BALTIMORE - When perfect storms visit horse racing, they generally are not positive events. This afternoon at Pimlico, horse racing has the very good version of the perfect storm.

The Preakness not only gets an amazing, improbable Kentucky Derby winner. The race also gets a filly with rare talent. And it will all be showcased on NBC, which is coming off the best Derby ratings in 20 years.

So, can Mine That Bird really repeat that Derby performance? Can Rachel Alexandra run out of the TV set as she did in the Kentucky Oaks? Can any of the other 11 horses in the starting gate get to the wire first?

Jockey Calvin Borel had his choice of the Derby or Oaks winner. And chose the Oaks winner. So Mike Smith rides Mine That Bird.

Even the plots have subplots. Really, who takes off the Derby winner to ride another horse in the Preakness? Before this, the answer was nobody.

There are some who wonder if it is a good idea to run the filly against the colts and the gelding that won the Derby. The Eight Belles breakdown is still too fresh. Sadly, that could have happened to any horse. That it was a filly made it a bigger story because people want to make comparisons to other sports.

Fillies routinely run and win against colts in Europe. In fact, the best horse in Europe last year was a 3-year-old filly; Zarkava beat all the boys in the Arc de Triomphe.

Wayne Lukas has always been one of the most aggressive trainers in the sport. He has never been shy about running fillies against colts.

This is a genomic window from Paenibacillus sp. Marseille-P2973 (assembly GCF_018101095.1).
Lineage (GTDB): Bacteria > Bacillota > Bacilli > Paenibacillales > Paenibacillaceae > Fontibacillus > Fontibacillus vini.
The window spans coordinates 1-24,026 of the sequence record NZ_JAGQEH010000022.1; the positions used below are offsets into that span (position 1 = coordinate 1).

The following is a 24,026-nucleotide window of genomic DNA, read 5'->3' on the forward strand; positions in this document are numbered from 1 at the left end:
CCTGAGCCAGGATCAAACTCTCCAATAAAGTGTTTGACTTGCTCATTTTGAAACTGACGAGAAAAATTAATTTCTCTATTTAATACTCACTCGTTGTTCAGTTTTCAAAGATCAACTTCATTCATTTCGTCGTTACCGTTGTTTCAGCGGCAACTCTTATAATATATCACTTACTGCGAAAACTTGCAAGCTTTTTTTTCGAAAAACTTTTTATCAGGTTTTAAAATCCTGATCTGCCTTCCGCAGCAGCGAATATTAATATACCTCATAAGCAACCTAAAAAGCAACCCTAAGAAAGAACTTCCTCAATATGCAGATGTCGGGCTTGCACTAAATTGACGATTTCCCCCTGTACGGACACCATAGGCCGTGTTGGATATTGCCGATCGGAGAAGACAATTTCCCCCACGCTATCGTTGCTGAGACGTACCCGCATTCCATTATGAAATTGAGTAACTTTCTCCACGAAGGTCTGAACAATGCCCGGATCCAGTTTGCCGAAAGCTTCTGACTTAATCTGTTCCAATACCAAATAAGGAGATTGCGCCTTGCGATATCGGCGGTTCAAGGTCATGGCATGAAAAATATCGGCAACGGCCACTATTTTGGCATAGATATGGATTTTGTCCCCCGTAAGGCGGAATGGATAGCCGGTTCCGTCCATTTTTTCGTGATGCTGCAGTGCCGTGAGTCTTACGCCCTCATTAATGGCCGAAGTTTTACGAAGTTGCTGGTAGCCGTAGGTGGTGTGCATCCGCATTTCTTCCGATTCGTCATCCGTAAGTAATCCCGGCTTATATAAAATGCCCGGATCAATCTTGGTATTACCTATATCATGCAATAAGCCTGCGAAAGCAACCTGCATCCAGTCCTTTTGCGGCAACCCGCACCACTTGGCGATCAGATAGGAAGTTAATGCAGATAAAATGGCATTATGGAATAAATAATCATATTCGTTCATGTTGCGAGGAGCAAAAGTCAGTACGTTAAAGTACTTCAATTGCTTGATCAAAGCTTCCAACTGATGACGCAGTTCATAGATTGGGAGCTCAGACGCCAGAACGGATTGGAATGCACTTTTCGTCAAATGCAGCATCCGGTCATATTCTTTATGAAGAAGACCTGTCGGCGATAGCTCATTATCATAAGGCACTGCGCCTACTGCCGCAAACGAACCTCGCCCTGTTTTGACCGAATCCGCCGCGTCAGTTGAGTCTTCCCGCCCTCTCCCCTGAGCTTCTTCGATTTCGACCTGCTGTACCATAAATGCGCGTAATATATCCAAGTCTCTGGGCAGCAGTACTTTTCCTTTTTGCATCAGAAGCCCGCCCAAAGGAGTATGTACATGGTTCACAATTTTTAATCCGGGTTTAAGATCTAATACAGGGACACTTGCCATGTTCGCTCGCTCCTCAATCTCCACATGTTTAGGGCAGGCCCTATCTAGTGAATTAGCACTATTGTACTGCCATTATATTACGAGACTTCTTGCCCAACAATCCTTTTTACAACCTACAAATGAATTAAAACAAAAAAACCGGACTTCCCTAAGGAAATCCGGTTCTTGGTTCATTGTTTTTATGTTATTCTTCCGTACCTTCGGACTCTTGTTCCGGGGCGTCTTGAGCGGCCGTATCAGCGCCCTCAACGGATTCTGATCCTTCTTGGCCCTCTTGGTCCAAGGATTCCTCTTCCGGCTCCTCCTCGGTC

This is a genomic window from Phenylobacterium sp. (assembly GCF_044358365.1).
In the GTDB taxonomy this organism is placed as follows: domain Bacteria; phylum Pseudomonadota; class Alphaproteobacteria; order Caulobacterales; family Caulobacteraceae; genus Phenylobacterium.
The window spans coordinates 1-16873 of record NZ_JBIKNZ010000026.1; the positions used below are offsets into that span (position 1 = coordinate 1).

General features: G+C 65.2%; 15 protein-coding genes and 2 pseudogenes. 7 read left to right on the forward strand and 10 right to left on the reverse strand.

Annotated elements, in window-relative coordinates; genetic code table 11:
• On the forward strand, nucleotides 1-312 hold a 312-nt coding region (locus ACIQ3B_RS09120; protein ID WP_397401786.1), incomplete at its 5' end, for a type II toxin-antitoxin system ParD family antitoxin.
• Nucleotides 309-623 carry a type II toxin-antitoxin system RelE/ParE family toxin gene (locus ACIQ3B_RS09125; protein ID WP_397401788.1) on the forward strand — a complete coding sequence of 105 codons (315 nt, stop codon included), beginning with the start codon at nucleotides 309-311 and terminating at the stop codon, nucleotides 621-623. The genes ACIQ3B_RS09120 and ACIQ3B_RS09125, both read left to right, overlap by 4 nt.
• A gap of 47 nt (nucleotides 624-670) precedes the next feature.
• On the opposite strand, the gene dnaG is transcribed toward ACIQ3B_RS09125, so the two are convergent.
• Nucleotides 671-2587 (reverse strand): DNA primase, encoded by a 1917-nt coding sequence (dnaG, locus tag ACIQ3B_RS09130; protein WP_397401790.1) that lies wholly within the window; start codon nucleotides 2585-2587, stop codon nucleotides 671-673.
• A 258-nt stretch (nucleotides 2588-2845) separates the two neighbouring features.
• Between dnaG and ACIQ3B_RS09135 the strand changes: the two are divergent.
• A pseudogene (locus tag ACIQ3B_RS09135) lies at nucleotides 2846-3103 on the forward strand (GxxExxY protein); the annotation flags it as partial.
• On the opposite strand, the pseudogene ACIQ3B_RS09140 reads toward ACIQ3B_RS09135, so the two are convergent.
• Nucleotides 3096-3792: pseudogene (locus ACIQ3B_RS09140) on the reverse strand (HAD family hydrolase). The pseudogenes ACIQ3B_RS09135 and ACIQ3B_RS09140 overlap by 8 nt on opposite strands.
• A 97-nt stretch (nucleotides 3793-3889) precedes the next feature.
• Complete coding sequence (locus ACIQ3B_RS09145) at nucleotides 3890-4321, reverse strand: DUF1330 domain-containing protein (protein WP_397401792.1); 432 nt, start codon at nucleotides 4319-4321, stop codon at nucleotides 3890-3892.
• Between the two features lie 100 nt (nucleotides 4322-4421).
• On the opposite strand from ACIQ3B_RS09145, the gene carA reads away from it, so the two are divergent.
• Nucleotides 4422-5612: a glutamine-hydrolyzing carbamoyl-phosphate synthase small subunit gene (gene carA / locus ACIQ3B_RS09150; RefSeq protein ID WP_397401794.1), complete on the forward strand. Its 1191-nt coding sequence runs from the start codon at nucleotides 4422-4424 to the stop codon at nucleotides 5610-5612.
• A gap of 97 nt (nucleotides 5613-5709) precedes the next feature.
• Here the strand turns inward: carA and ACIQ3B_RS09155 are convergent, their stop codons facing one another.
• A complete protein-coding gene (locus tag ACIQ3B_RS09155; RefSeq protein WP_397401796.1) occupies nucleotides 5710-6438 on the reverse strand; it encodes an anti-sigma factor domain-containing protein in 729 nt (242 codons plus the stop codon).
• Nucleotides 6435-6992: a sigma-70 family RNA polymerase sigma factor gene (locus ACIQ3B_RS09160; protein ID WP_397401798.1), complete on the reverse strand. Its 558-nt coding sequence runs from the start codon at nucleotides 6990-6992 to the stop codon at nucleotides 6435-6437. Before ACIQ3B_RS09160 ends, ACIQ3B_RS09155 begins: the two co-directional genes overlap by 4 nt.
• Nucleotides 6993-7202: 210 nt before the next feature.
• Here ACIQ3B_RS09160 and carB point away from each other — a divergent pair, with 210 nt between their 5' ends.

"Believe me, if I had Rachel Alexandra, she'd have been in the Derby," Lukas said. "Are you kidding me? That would have been a no-brainer. I'd have led her over there and said, 'Boys, just get in the gate, you're in deep crap.' "

The former owner did not believe in running fillies against colts. That is not a problem for Jess Jackson, the risk-taking owner who bought Rachel Alexandra last week. He wants to run his best horses in the best races against all the other good horses.

How Rachel Alexandra will do is about as fascinating as wondering whether Mine That Bird can do it again. Even horses with consistent form rarely make incredible rallies in consecutive races. Obviously, Mine That Bird was not terribly consistent before the Derby.

By the way, if you want to buy a 2-year-old half-brother to the Derby winner, show up next week at Timonium, the little track north of Baltimore. Hip 107 was purchased for $72,000 last fall. The owner thought the time was right to take a profit.

The time was right to bet on Mine That Bird on May 2. This might not be the time.

If it's not Rachel Alexandra or Mine That Bird in the winner's circle, you could find a worse story than Papa Clem. It was 1986 when 2-1 Derby favorite Snow Chief finished 11th. And came back to win the Preakness.

Snow Chief was trained by Mel Stute. His son, Gary, will send out Papa Clem in this Preakness. Papa Clem finished fourth in the Derby.

"To win this race 23 years after my father won it would be pretty special," Stute said. "I don't know how many years I've got left with him and I'd like to do something [special] while he's alive rather than later . . . Pimlico is definitely a special place for the Stute family."

Mel will be at Pimlico today to watch his son's horse.

"Preakness Day was the happiest day of my life," Gary Stute said. "Snow Chief ran so badly in the Kentucky Derby and we could never figure out why. The Preakness provided a little bit of redemption. It was a special day."

So, like every other Triple Crown race, this Preakness has people with stories behind the horses. It just happens to have something unique.

"When the husbands are watching the race at home, the wives will be watching, too," Stute said. "It's going to be great for racing." *